A 465 kHz sinusoidal signal was provided by a signal generator and applied through an amplifier (both Ultraflex) to a 2-turn solenoid coil with a radius of 2.5 cm to produce an electromagnetic field. The field strengths tested were 31 mT, 27 mT and 23 mT. Samples were placed within the solenoid. A static magnetic field for imaging experiments was produced using a neodymium-iron-boron permanent magnet (0.25 × 1 inch, axially magnetized, K&J Magnetics). This was able to produce a magnetic flux density of over 5 kilogauss at the magnet surface. Field strengths of 280 mT and 130 mT were generated by increasing the distance from the cells to the magnet surface (2 mm and 5 mm, respectively). A N52 grade neodymium magnet (0.06 × 0.25 inch, axially magnetized, K&J Magnetics) was used for electrophysiological studies. The magnetic field for in vivo studies was generated by the superconducting electromagnetic MRI field from a GE 3.0 Tesla Excite HDx MRI Scanner (GE Healthcare). The field strength was measured and regions with strengths of 0.5–1 T or 0.2–0.5 T were used for in vivo studies. Anti-GFP nanobody-TRPV1–2A–GFP ferritin in pEGFPN1 and MSCV-hygro were generated as previously described1. Mutation of residue I679K in TRPV1 was performed by site-directed mutagenesis using QuikChange XL Site-Directed Mutagenesis Kit (Agilent). These sequences were cloned into pVQ Ad CMV KNpA for generation of replication deficient adenovirus. To construct Cre- activated recombinant adenovirus vectors, a DNA construct with two pairs of incompatible lox sites, loxN and lox2722, was synthesized and Anti-GFP nanobody-TRPV1–2A–GFP ferritin was cloned between the two pairs in the antisense orientation. The floxed inverted Anti-GFP nanobody-TRPV1–2A–GFP ferritin cassette was then cloned into pVQ Ad CMV KNpA for generation of replication deficient adenovirus. The fidelity of PCR products and cloning was confirmed by DNA sequencing. The recombinant adenoviruses (Ad-CMV-GFP, Ad-CMV-anti-GFP-TRPV1/GFP-ferritin, Ad-FLEX-anti-GFP-TRPV1/GFP-ferritin and Ad-FLEX-anti-GFP-TRPV1mutant/GFP-ferritin were packaged by Viraquest. The final titre was 4 × 1010 plaque-forming units (p.f.u.) per ml. AAV-EF1a-DIO-hChR2(H134R)-eYFP was purchased from UNC Viral Core. Human embryonic kidney (HEK 293T) cells (ATCC CRL-3216), mycoplasma testing and STR profiling for authentication performed by ATCC) were cultured in DMEM with 10% fetal bovine serum (FBS; Gibco) at 37 °C and 5% CO . HEK cells have been reported to be among cell lines that are commonly misidentified. We used HEK 293T cells obtained from and authenticated by ATCC. HEK 293T cells are readily transfected and express transgene products at high levels. Transfected cells were used to examine the sites of TRPV1 and GFP-tagged ferritin expression, to generate stable cells to determine calcium responses to RF and magnetic stimulation and for electrophysiology studies. These studies were also performed in additional cell lines such as N38 (calcium responses), examined in vivo (protein expression) or in ex vivo slices (electrophysiology). Phoenix ecotropic packaging cells (Stanford University, no authentication or mycoplasma testing) were grown in DMEM with 10% FBS (Gibco) at 37 °C and 5% CO . Embryonic mouse hypothalamic N38 cells (Cellutions Biosystems Inc., no authentication, mycoplasma testing performed by Cellultions Biosystems Inc.) were grown in DMEM with 10% FBS at 37 °C and 5% CO . Stable cell lines were produced by retroviral infection of N38 cells using the Phoenix system. Briefly, Phoenix eco cells (2 × 106 cells per 6-cm dish) were transfected with MSCV-hygro anti-GFP-TRPV1/GFP-ferritin or MSCV-hygro anti-GFP-TRPV1mutant/GFP-ferritin. After 24 h, the medium was replaced and the cells placed at 32 °C. Medium was aspirated after a further 24 h and spun to remove cell debris. The Phoenix cell supernatant was added to N38 cells (plated at 1 × 106 cells per 6-cm dish) using a 1:2 dilution in DMEM/10% FBS with polybrene (4 μg ml−1, Sigma-Aldrich). Cells were incubated at 32 °C for a further 24 h before replacing the medium with DMEM/10% FBS. Selection medium was added 48 h after infection. Stably transfected N38 cells were maintained at 32 °C. For immunocytochemistry, electrophysiology, RF and magnet studies, stably transfected N38 cells or HEK cells were cultured on 12-mm cover glass (Fisher Scientific) coated with fibronectin (10 mg ml−1, Sigma). HEK cells were transfected with appropriate constructs 24 h after plating using lipofectamine 2000 (Invitrogen). Culture medium was replaced 18 h after transfection and holotransferrin (2 mg ml−1, Sigma) was added to the cells. Cells were studied 72–96 h after transfection or subculture. Effect of RF or magnet on pCREB and c-Fos. 24 h before the study, cells were placed in 1% FBS in optimem medium at 32 °C to ensure minimal activation of TRPV1 and calcium-dependent pathways. On the day of study, cells were incubated in 500 μl of calcium imaging buffer at room temperature (control) or in a RF field (31 mT) at room temperature. For magnet treatment, cells were treated with a static magnetic field (280 mT) for 5 s every 2 min for 1 h at room temperature. After 60 min, the cells were placed on ice, the supernatant removed and cells lysed with RIPA buffer (40 µl for western blot) or lysis buffer (100 µl Agilent Absolutely RNA microprep kit) and frozen at −80 °C until assay or RNA purification. Each study was repeated on three occasions each with four replicates. Control studies with N38 cells alone were performed on two occasions with four replicates. TRPV1 is a non-selective cation channel with relatively high permeability to divalent cations, particularly calcium (Ca2+ > Mg2+ > Na+ ≈ K+ ≈ Cs+)27. For studies examining the effects of RF (31 mT) or magnet (280 mT) with and without ruthenium red, stably transfected cells were washed three times in PBS then loaded with Fluo-4 3 μM (Invitrogen) in the presence of sulfinpyrazone 500 μM (Sigma) for 45–60 min at room temperature. Cells were washed again in PBS then incubated for 15–30 min in sulfinpyrazone in PBS. Cells were washed and then imaged in calcium imaging buffer. Imaging was performed using a Deltavision personal DV imaging system (Applied Precision) equipped with a custom-made ceramic lens. Images were acquired every 3 s for 3 min. Cells were imaged without treatment (eight occasions), before and during RF treatment (nine occasions), before and during application of a neodymium magnet (for 45 s, three occasions) or before and after treatment with 200 μM 2-APB (two occasions). Imaging was repeated in the presence of ruthenium red (100 μM) (two occasions for each condition). Images were analysed using ImageJ software. For studies to examine the effects of increasing RF or magnet field strength, to assess the effects of short RF treatment (10 s) on calcium responses and to examine the kinetics of the calcium response, cells were loaded with FluoForte 20 μM (Enzo Life Sciences) in the presence of Pluronic F-127 (0.02% vol/vol) and sulfinpyrazone 500 μM. Cells were washed and then imaged in calcium imaging buffer. Imaging was performed as above with images acquired every second for 1 min. Cells were imaged without treatment (four occasions), before and during RF treatment at 31, 27 and 23 mT (four occasions each), before and during application of a neodymium magnet at 280 or 130mT (magnet 2 mm or 5 mm from the cells, respectively, four occasions each) and before, during and after 10 s treatment with RF (31 mT) (four occasions). Images were analysed using ImageJ software. Stably transfected cells were washed with Krebs-HEPES buffer three times then loaded with MQAE (5 mM, Invitrogen) for 60 min at room temperature. The cells were washed with Krebs-HEPES buffer and then incubated in buffer for 15 min before imaging. Imaging was performed using LSM 510 NLO inverted multiphoton and confocal system (Zeiss) using a 40× objective with two photon excitation at 750 nm. Cells were imaged without treatment (four occasions), before and during application of a neodymium magnet (280 mT) for 20 s (on six occasions), before and after treatment with 200 μM 2-APB (two occasions). Imaging was repeated in the presence of ruthenium red (100 μM) (two occasions for each condition). Images were analysed using ImageJ software. Immunocytochemistry (ICC) and immunohistochemistry (IHC) were used to detect expression of TRPV1, GFP and Flag-tagged ferritin, to localize c-Fos expression and to quantify apoptosis in cells and tissue. Cells were washed twice in PBS and then fixed for 15 min in 2% paraformaldehyde (Electron Microscopy Services). Tissue was fixed in 10% formalin (Sigma) at 4 °C overnight and 40-μm sections cut on a vibrating microtome. Fixed cells or tissue sections were washed then incubated for 1 h in blocking buffer (3% BSA (Sigma) and 2% goat serum (Sigma) in PBS with 0.1% Triton-X (Sigma)). Cells and tissues were then incubated in primary antibody (rabbit anti-TRPV1 1:500 (AB95541, Chemicon), mouse anti-Flag 1:1,000 (Flag-tag mouse monoclonal antibody #F3165, Sigma28), chicken anti-GFP 1:1,000 (ab139701, Abcam), rabbit anti-activated-caspase-3 1:250 (G7481, Promega1) or rabbit anti-c-Fos 1:5,000 (PC38, Calbiochem2)) diluted in blocking buffer overnight at 4 °C. Cells or tissue were washed three times in PBS/0.1% Triton-X before incubation in secondary antibody (goat anti-rabbit 594 (A1012) or goat anti-rabbit 488 (A11008), goat anti-chicken 488 (A11039), goat anti-mouse 350 (A11045), all 1:1,000) diluted in blocking buffer for 2 h. To stain for cell membrane, Alexa 594 conjugated to wheat germ agglutinin (Invitrogen, 5 µg ml−1) was included in the blocking buffer with secondary antibodies. The cells or tissue were washed a further three times in PBS/0.1% Triton-X before mounting using Fluoromount (Southern Biotech). Images were acquired using confocal microscopy (LSM 510 laser scanning confocal microscope; Carl Zeiss MicroImaging, Inc.). Confocal fluorescence images were acquired on a scanning laser microscope using a 20×/0.70 NA objective or 100×/1.4 NA objective. To quantify GFP-positive and activated-caspase-3-positive cells, a 1,280 µm section of the brain with the injection site taken as the centre was imaged by taking tiled, serial stack images covering a depth of 40 µm every 320 µm. Quantification of GFP and activated-caspase-3 immunostaining was performed by an investigator blinded to the treatment group using Imaris 3D quantification software. The image analysis software calculated the number of GFP- or activated-caspase-3-positive cells per volume by thresholding immunoreactivity above background levels. Confocal images to examine co-localization of TRPV1, GFP and Flag-tagged ferritin were acquired with a 40× objective. Mouse brains were perfused by 4% PFA and sectioned at 50 μm by vibratome (Leica VT 100S). The sections were blocked by 4% BSA and 0.15% saponin in 20 mM Tris buffer (pH 7.4) for 2 h at room temperature, then incubated with anti-GFP (1:1,000) (#1020, Aves Lab Inc.29) overnight at 4 °C, followed by biotinylated anti-chicken incubation (1:1,000, Vector Laboratories, Inc.), with Nanogold streptavidin (1:100, Nanoprobes), and treated with GoldEhance EM (#2114 Nanoprobes). Negative control was done with the same procedure, except for omitting the primary antibody incubation. The tissue sections underwent fixation with 2% glutaraldehyde in sodium cacodylate buffer, light osmication (0.5% osmium tetroxide) for 15 min and en bloc staining with 1% uranium acetate for 30 min. Subsequently tissues were dehydrated through an ethanol series followed by incubation with Eponate12 (Ted Pella Inc.) The samples were embedded in the resin and polymerized at 60 °C for 48 h. Ultrathin (70 nm) sections were cut and examined under a JEOL JEM 100CX transmission electron microscope in the electron microscopy centre in The Rockefeller University. For double immuno-electron microscopy studies, HEK cells with stable expression of TRPV1 without fixation were subjected to high-pressure freezing (Leica EMPAC2) and freeze substitution in 0.2% uranyl acetate in 95% acetone and 5% water. Subsequently they were embedded in Lowicryl HM20 at −40 °C and cut into ultrathin sections. They were incubated with 4% BSA and 0.15% saponin, 0.15% cold fish skin gelatin in 20 mM TBS (pH 7.4) for 2 h at room temperature, a mixture of anti-GFP raised in chicken (1:300) (Aves Lab Inc.) and anti-TRPV1 raised in rabbit (1:300) (EMD Millipore Corp) overnight at 4 °C. Antigen–antibody complexes were recognized by biotinylated anti-chicken antibody and streptavidin tagged with 5 nm colloidal gold (1:20, Nanoprobes), or anti-rabbit tagged with 12 nm colloidal gold (Jackson Immuno Research Lab Inc.) for 2 h at room temperature. Electron microscopy was used to demonstrate ferritin in transfected HEK cells. Cells were fixed in 2% paraformaldehyde/2.5% glutaraldehyde/0.1 M cacodylate buffer, pH 7.4, for 15 min before pelleting and further fixation for 1 h. Cells were then treated with 1% osmium tetroxide (1 h, on ice) and 0.5% uranyl acetate (1 h) before dehydration with graded ethanol and treatment with propylene oxide (2 × 15 min). The cells were infiltrated with 50% EPON epoxy resin (Miller-Stephenson) and 50% propylene oxide overnight then 100% EPON (2 × 2 h) before curing at 60 °C for 2 days. Blocks were cut with a diamond knife on a Leica UltracutE and ultrathin (~70 nm) sections were collected on uncoated 200-mesh grids and stained with uranium and lead. Grids were viewed with a Tecnai SpiritBT Transmission Electron Microscope (FEI) at 80 kV and pictures were taken with Gatan 895 ULTRASCAN Digital Camera in the electron microscopy centre in The Rockefeller University. Cell culture. Whole-cell voltage clamp recordings were made at room temperature at −60 mV from cultured HEK cells and N38 cells expressing anti-GFP–TRPV1/GFP–ferritin or anti-GFP–TRPV1mutant/GFP–ferritin construct. Neurons expressing GFP were visualized using epifluorescence on an upright Zeiss Axioskop 2FS Plus microscope equipped with a Hamamatsu CCD camera. External solution contained (in mM): 140 NaCl, 2.8 KCl, 2 CaCl , 1 MgCl , 1 HEPES, 10 glucose, pH 7.4. Patch pipettes pulled from borosilicate glass (World Precision Instruments) had tip resistances of 5–10 MΩ and were filled with K-gluconate internal containing (in mM): 135 potassium gluconate, 4 KCl, 0.05 EGTA, 10 HEPES, 4 MgATP, 10 Na-phosphocreatine, pH adjusted to 7.3 with KOH, 290 OSM unless otherwise stated, in which case a CsCl internal solution was used containing (in mM):125 CsCl, 10 HEPES, 10 EGTA, 4 MgATP, 0.5 CaCl , 2-APB (200 µM) was prepared from a 10 mM DMSO stock and was perfused though the bath when stated. I–V relationships were obtained by measuring current responses to increasing 5-mV steps in the presence of 200 µM 2-APB. Cells were held at −60 mV. Magnetic activation was applied by bringing a permanent magnet within 500 μm of the recorded cell for 5 s with a micromanipulator. Recordings were acquired with an Axopatch 200B amplifier, filtered to 2 kHz and digitized at 10 kHz (pClamp10 software, Molecular Devices). Data were analysed using IGOR Pro (Wavemetrics) and NeuroMatic (http://www.neuromatic.thinkrandom.com/). Series resistance was monitored and not compensated for. If there was more than a 20% change in series resistance the recording was excluded. Slice electrophysiology. Glucokinase–Cre Rosa–tdTomato, injected with Ad-anti-GFP-TRPV1/GFP-ferritin or Ad-anti-GFP-TRPV1mutant/GFP-ferritin in the VMH were deeply anaesthetized with isoflurane before decapitation and removal of the entire brain to be immediately submerged in ice-cold ‘slicing’ solution containing (in mM): 85 NaCl, 2.5 KCl, 0.5 CaCl , 4 MgCl , 25 NaHCO , 1.25 NaH PO , 64 sucrose, 25 glucose and 0.02 d-2-amino-5-phosphonopentanoic acid (d-AP5, Tocris Bioscience). This was bubbled with 95% O and 5% CO , pH 7.4. Coronal hypothalamic slices (200 µm) were made with a moving blade microtome (VT1000S, Leica). The slices were kept at 32 °C for 40 min in recording solution containing (in mM) 125 NaCl, 2.5 KCl, 1.25 NaH PO , 26 NaHCO , 10 glucose, 2 CaCl and 1 MgCl , pH 7.4 when bubbled with 95% O and 5% CO . Whole-cell current-clamp patch-clamp recordings were made at room temperature from neurons in the VMH expressing both tdTomato indicating GK–Cre expression and GFP indicating expression of the anti-GFP–TRPV1/GFP–ferritin or anti-GFP–TRPV1mutant/GFP–ferritin construct. Neurons were visualized and recorded from as described above. In order to observe neuronal activation, neurons were hyperpolarized to below threshold. Baseline characteristic for hypothalamic neurons are as follows. Mean series resistance for neurons expressing the construct was 18.4 ± 1.1 MΩ (n = 37) and did not differ significantly from hypothalamic neurons that did not express the construct (18.0 ± 1, n = 7). The mean capacitance was 5.1 ± 0.55 pF and did not differ significantly from neurons not expressing the channel (6.7 ± 0.8) The mean resting membrane potential in naive hypothalamic neurons was −48.21 ± 4.7 mV (n = 15) and in cells expressing the construct before manipulation was −52 ± 1.9 mV (n = 37), P > 0.5. Input resistances did not significantly differ in hypothalamic neurons; control neuron (without construct expression) = 703 ± 128 MΩ (n = 13), wild-type channel neuron = 555 ± 110 MΩ (n = 7), mutant neuron = 866 ± 220 MΩ (n = 14). Male and female C57Bl6 mice (8–9-weeks-old, Jackson Laboratories), Nestin cre (8–9-weeks-old, Jackson Labs), Rosa lox-stop-lox tdTomato (8–10-weeks-old, Jackson Labs) and GK-cre (8–16-weeks-old) mice were used and housed under controlled light conditions (12 h light/12 h dark) and temperature (22 °C), single-caged, and fed ad libitum on standard mouse chow. Animal care and experimental procedures were performed with the approval of the Animal Care and Use Committee of Rockefeller University (protocols 12561 and 14712) under established guidelines. In all cases, mice were randomized according to body weight. The investigator was not blinded to the treatment group. The sample size required was estimated to be n = 8–10 per group on the basis of previous studies examining the effects of RF treatment on gene expression and protein release. No statistical methods were used to predetermine sample size. All surgeries were performed under aseptic conditions. Mice were anaesthetized using 1.5% isoflurane and the top of the head was shaved then cleaned with 70% ethanol. An incision was made in the midline and small craniotomies were made using a dental drill. Study 1. Wild-type mice underwent stereotacic injection into the striatum (coordinates: +1 mm AP, +2.3 mm ML, −3.3 mm DV) with Ad-CMV-GFP or Ad-CMV-anti-GFP-TRPV1/GFP-ferritin (4 × 108 p.f.u. per injection) over 10 min. The needle remained in position for a further 5 min before being withdrawn. Mice also received a lateral ventricle injection of iron dextran (4 μl, coordinates: −0.4 mm AP, +1.2 mm ML, −2.0 mm DV). After 1 week or 4 weeks, mice injected with Ad-CMV-anti-GFP-TRPV1/GFP-ferritin were randomized to RF or no RF treatment (n = 4 per time point and per treatment group). All mice treated with Ad-CMV-GFP were treated with RF (n = 4 per time point). Mice were anaesthetized with tribromoethanol (200 mg kg−1) and after 15 min mice were treated with RF (Ad-GFP and Ad-CMV-anti-GFP-TRPV1/GFP-ferritin, RF-treated group) for 30 min by placing in the RF solenoid. Ad-CMV-anti-GFP-TRPV1/GFP-ferritin, untreated group were anaesthetized and 15 min after the induction of anaesthesia were placed in the RF solenoid without power for 30 min. One hour after the being placed in the solenoid, mice were perfused, brains removed and tissue processed for GFP and activated-caspase-3 immunostaining as described above. Unilateral striatal injections were used to test our construct primarily because we thought that either basal activity in the absence of RF or significant toxicity and apoptosis would result in motor changes that are readily detectable. In addition, striatum does not express TRPV1 and we wanted to ensure any effect was the result of expressing our construct rather than a result of an effect of endogenous TRPV1. Finally, for RF treatment the mice needed to be anaesthetized and in pilot studies we found that anaesthetics often led to high levels of c-Fos activation in many central nervous system regions but not in the striatum. Thus, to minimize the possibility that the anaesthetic was contributing to either toxicity or non-specific staining, we used striatal injections in addition to assessing the VMH. Study 2. Nestin–Cre or wild-type mice received striatal injections of Ad-FLEX-anti-GFP-TRPV1/GFP-ferritin (4 × 108 p.f.u. per injection) and ICV iron dextran as described above. After 1 week, mice were anaesthetized, treated with RF for 30 min and perfused after 1 h as described above. Tissue was processed for GFP and c-Fos immunostaining as described above. Study 3. Glucokinase–Cre or wild-type mice were anaesthetized with isofluorane and underwent stereotactic injection of iron dextran into the lateral ventricle (as above) and unilateral injection of Ad-FLEX-anti-GFP-TRPV1/GFP-ferritin (4 × 108 p.f.u. per injection) into the VMH (coordinates: −0.9 mm AP, +0.32 mm ML and −5.48 mm DV). We performed unilateral injections of Cre-dependent adenovirus into the dorsomedial VMH of glucokinase–Cre mice. Construct expression was seen in this subdivision and in additional subdivisions of the VMH on the injected side. Virus expression is Cre-dependent as we did not see GFP expression in wild-type mice. After 1 week, half the mice in each group were studied using RF stimulation (31 mT) and half remained untreated. One week later, the previously treated mice were assessed without RF treatment and the previously untreated mice were treated with RF. Tail vein samples for blood glucose were taken at −5, 0, 5, 10, 20, 30, 45, 60 and 90 min after the onset of RF treatment. After an additional week, mice were treated as described above but at 60 min after the onset of RF treatment, mice were killed and blood taken by cardiac puncture for hormone assessment and hepatic tissue was harvested and snap-frozen in liquid nitrogen for later assessment of gluconeogenic enzyme expression. Brains were fixed, sectioned and stained with GFP to check injection placement. Mice with injection sites outside the VMH were excluded from the analysis. Study 4. GK–Cre mice were anaesthetized and injected with AAV-EF1a-DIO-hChR2(H134R)-EYFP (1 μl) into the VMH using the coordinates above. An optic fibre was then placed 200 nm above the injection site and fixed with adhesive cement followed by dental cement then the scalp was sealed back using tissue adhesive. After 4 weeks, half the mice were treated with 473 nm laser stimulation (5 Hz, 15 ms pulse width) for 30 min and half were attached to the optical cable but without light stimulation. One week later, the previously treated mice were assessed without light treatment and the previously untreated mice were treated with light. Tail vein samples for blood glucose were taken at −5, 0, 5, 10, 20, 30, 45, 60 and 90 min after the onset of light treatment. Brains were fixed, sectioned and stained with GFP to check injection placement. Mice with injection sites outside the VMH were excluded from the analysis. Study 5. GK–Cre or wild-type mice were anaesthetized with isofluorane and underwent stereotactic injection of iron dextran into the lateral ventricle (as above) and Ad-FLEX-anti-GFP-TRPV1mutant/GFP-ferritin (4 × 108 p.f.u. per injection) into the VMH. After one week, half the mice in each group were studied using RF stimulation (31 mT) and half remained untreated. One week later, the previously treated mice were assessed without RF treatment and the previously untreated mice were treated with RF. Tail vein samples for blood glucose were taken at −5, 0, 5, 10, 20, 30, 45, 60 and 90 min after the onset of RF treatment. After a further 3 days, mice were anaesthetized and at time 0 were treated with 2-deoxyglucose (400 mg kg−1, intraperitoneal) then treated with RF for 45 min. Tail vein samples for blood glucose were taken at −5, 0, 5, 10, 20, 30, 45, 60 and 90 min after the onset of RF treatment. One week later, mice were anaesthetized and RF treated (31 mT) and at 60 min after the onset of RF treatment, they were killed and blood taken by cardiac puncture for hormone assessment and hepatic tissue was harvested and snap frozen in liquid nitrogen for later assessment of gluconeogenic enzyme expression. Brains were fixed, sectioned and stained with GFP to check injection placement. Mice with injection sites outside the VMH were excluded from the analysis. Study 6. GK–Cre or wild-type mice were anaesthetized with isofluorane and underwent stereotactic injection of iron dextran into the lateral ventricle and Ad-FLEX-anti-GFP-TRPV1/GFP-ferritin (4 × 108 p.f.u. per injection) into the VMH (as above). After one week, mice were placed in a plastic chamber in a low-strength magnetic field (<0.005 T) for a 15 min acclimation period, then half the mice were moved to a high-strength magnetic field (>0.5 T) for 30 min and half remained in the low-strength field. After 30 min, all mice were placed in a low-strength field for a further 30 min. Tail vein samples for blood glucose were taken at −5, 0, 15, 30, 45 and 60 min after the acclimation period. One week later, groups were crossed so the mice previously treated with high-strength magnetic field were treated with low-strength field and mice previously treated with low-strength field were treated with high-strength magnetic field. At the end of the study, mice were sacrificed and perfused. Brains were fixed, sectioned and stained with GFP to check injection placement. Mice with injection sites outside the VMH were excluded from the analysis. Study 7. GK–Cre or wild-type mice were injected and recovered as in study 6. After one week, the effect of magnetic field stimulation on food intake was examined. After a 4-h fast, mice were acclimated to their chamber for 20 min then food intake was assessed after 20 min at low-strength magnetic field. Food intake was then measured for 20 min with half the mice in high-strength magnetic field (0.5–1 T) and half at low-strength magnetic field. Food intake was measure for a final 20 min period at low-strength magnetic field. One week later, the groups were crossed so mice previously treated with high-strength magnetic field were treated with low-strength field and mice previously treated with low-strength field were treated with high-strength magnetic field. At the end of the study, mice were sacrificed and perfused. Brains were fixed, sectioned and stained with GFP to check injection placement. Mice with injection sites outside the VMH were excluded from the analysis. Study 8. GK–Cre mice underwent stereotactic injection as described in study 3. After one week, mice were anaesthetized and 15 min after the induction of anaesthesia were placed in the RF solenoid without power for 30 min (no RF treatment). After 3 days, the mice were divided into two equal groups, one group was treated with a field strength of 27 mT for 30 min and the other group with a field strength of 23 mT for 30 min. After a further 4 days, the treatment groups were reversed. A week later, the first group of mice were treated with RF (31 mT) for 20 min and the second group of mice with RF (31 mT) for 10 min. After a further 3 days, the treatment groups were reversed. Tail vein samples for blood glucose were taken at −5, 0, 5, 10, 20, 30, 45, 60 and 90 min after the onset of RF treatment for all studies. After an additional week, half the mice were treated with RF (31 mT) for 30 min and half the mice remained untreated. At 60 min after the onset of RF treatment, mice were sacrificed and brains were fixed, sectioned and stained for GFP and activated-caspase-3 to assess apoptosis in the VMH. Study 9. GK–Cre mice underwent stereotactic injection as described in study 3. After 2 weeks, the effects of lower magnetic strength (0.2–0.5 mT) on food intake were assessed. After a 4-h fast, mice were acclimated to their chamber for 20 min and then food intake was assessed after 20 min at low-strength magnetic field followed by food intake measurement after 20 min treatment with a 0.2–0.5 T magnetic field. Food intake was measure for a final 20 min period at low-strength magnetic field. At the end of the study, mice were sacrificed and perfused. Brains were fixed, sectioned and stained with GFP to check injection placement. Study 10. GK–Cre mice underwent stereotactic injection as described in study 5 but with bilateral injection of Ad-FLEX-anti-GFP-TRPV1mutant/GFP-ferritin into the VMH. After a week, food intake was assessed in response to low-strength magnetic field treatment. After a 4-h fast, mice were acclimated to their chamber for 20 min and then food intake was measured for three periods of 20 min at low field strength. One week later, the study was repeated with a 20 min acclimation period then food intake was measured for mice were treated with high strength magnetic field (0.5–1 T) for 20 min. Food intake was measured for a further two 20-min periods at low magnetic field strength. At the end of the study, mice were sacrificed and perfused. Brains were fixed, sectioned and stained with GFP to check injection placement. Study 11. GK–Cre/Rosa–tdTomato mice underwent stereotactic surgery as described in study 3. After one week, three mice were anaesthetized and 15 min after the induction of anaesthesia were treated with RF (31 mT) for 30 min. At 60 min after the onset of RF treatment, mice were sacrificed. Brains from three mice were fixed, sectioned and stained for GFP and c-Fos. The fourth mouse was perfused without RF treatment and the brain was used for immune-electron microscopy. Study 12. GK–Cre (n = 4) underwent stereotactic surgery as described in study 3. After one week, the mice were anaesthetized and perfused. Brains were fixed, sectioned and stained for GFP. Tiled z-stack images were taken using confocal microscopy (20× objective) and images analysed using Imaris 3D quantification software. The image analysis software calculated the number of GFP-positive cells per volume by thresholding immunoreactivity above background levels. Using this method the average number of GFP-positive cells was 2,436 ± 841 cells per brain. Blood glucose was determined using a Breeze 2 glucometer (Bayer). Blood was spun for 10 min and plasma was collected. Plasma levels of insulin (Mercodia) and glucagon (Mercodia) were determined by ELISA. Protein was isolated by lysis in RIPA buffer and centrifugation at 16,000 r.p.m., 4 °C for 5 min before addition of 4× Laemelli buffer. Samples were denatured for 5 min at 95 °C and frozen at −20 °C before assay. Samples (15 μl) were run on a 4–15% gel then transferred to PVDF membrane. Membranes were blocked (3% dried milk in TBST buffer) for 1 h at room temperature then incubated in primary antibody (pCREB (Ser133) (87G3) rabbit monoclonal antibody (1:1,000) or β-actin rabbit antibody (1:1,000), Cell Signaling) in TBST overnight at 4 °C. Membranes were washed three times in TBST then incubated in secondary antibody (goat anti-rabbit IgG-HRP, 1:5,000, Santa Cruz) in TBST for 2 h at room temperature. The membrane was washed a further five times then developed in substrate for 5 min (Supersignal West Femto maximum sensitivity substrate, Life Technologies) and imaged (C-DiGit blot scanner, Licor). The pCREB density signal was corrected for any variation in protein loading by dividing by the density signal for the housekeeping gene, actin. Total RNA was isolated by homogenizing tissue in TRIzol reagent (Invitrogen) or cells in buffer RLT and purifying the RNA using Absolutely RNA microprep kit (Agilent). Complimentary DNA was synthesized using QIAGEN omniscript RT kit. Real-time PCR was performed using the TaqMan system (Applied Biosystems) according to the manufacturer’s protocol. Data over 2 s.d. outside the mean were excluded from further analysis as determined before the studies. All data were tested for Gaussian distribution and variance. Data with normal distribution and similar variance were analysed for statistical significance using two-tailed, unpaired Student’s t-tests unless otherwise indicated. Data with normal variation and unequal variance were analysed by two-tailed Welch’s t-tests. Paired data were analysed by paired t-tests. Data with more than two groups were analysed by one-way ANOVA with post-hoc Tukey’s analysis for parametric data. Data which were not normally distributed were analysed by two-tailed Mann–Whitney U-tests or Kruskal–Wallis tests with post-hoc Dunn’s correction. P values are as indicated. Time course data were analysed by two-way ANOVA with Sidak’s multiple comparisons or repeated measures two-way ANOVA with Sidak’s multiple comparisons for paired data. Data are shown as mean ± s.e.m. unless otherwise stated.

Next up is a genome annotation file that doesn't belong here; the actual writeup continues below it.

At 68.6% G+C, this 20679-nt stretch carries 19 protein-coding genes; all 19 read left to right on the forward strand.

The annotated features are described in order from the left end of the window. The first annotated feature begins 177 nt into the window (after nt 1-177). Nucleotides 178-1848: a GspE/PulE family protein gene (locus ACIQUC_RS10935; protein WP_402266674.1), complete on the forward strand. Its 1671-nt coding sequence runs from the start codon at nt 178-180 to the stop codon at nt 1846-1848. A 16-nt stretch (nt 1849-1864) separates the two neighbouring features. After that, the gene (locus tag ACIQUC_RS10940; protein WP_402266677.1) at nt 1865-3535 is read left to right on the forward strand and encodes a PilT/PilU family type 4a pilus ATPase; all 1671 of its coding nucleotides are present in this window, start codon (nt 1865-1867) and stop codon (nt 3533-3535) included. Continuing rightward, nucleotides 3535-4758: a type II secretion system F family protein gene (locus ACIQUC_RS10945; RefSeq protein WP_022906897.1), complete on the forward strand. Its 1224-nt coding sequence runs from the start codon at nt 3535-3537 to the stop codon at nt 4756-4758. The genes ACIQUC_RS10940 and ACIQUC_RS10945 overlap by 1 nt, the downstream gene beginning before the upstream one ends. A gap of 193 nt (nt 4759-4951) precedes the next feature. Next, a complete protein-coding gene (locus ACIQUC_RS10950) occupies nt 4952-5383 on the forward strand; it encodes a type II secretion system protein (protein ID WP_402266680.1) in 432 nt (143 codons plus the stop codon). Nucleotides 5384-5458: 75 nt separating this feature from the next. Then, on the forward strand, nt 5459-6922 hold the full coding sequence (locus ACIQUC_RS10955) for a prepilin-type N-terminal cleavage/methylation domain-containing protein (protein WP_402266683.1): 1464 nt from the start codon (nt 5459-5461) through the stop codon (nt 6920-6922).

Rydgren T.,Uppsala University |